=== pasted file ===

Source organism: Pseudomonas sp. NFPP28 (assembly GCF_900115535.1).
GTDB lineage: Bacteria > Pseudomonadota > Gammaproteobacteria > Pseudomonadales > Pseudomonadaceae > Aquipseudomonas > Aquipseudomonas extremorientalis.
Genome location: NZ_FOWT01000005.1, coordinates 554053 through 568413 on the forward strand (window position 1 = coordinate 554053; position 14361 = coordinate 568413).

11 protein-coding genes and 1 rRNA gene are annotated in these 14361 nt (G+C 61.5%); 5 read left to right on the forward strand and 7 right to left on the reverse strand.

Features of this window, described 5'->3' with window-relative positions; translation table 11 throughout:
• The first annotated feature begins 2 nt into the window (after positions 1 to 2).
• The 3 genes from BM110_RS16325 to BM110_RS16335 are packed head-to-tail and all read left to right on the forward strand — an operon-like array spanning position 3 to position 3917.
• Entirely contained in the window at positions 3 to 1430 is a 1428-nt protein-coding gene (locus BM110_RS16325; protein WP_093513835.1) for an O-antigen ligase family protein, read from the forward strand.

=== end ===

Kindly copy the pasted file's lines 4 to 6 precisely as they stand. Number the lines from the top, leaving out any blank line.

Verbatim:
11 protein-coding genes and 1 rRNA gene are annotated in these 14361 nt (G+C 61.5%); 5 read left to right on the forward strand and 7 right to left on the reverse strand.

Features of this window, described 5'->3' with window-relative positions; translation table 11 throughout:
• The first annotated feature begins 2 nt into the window (after positions 1 to 2).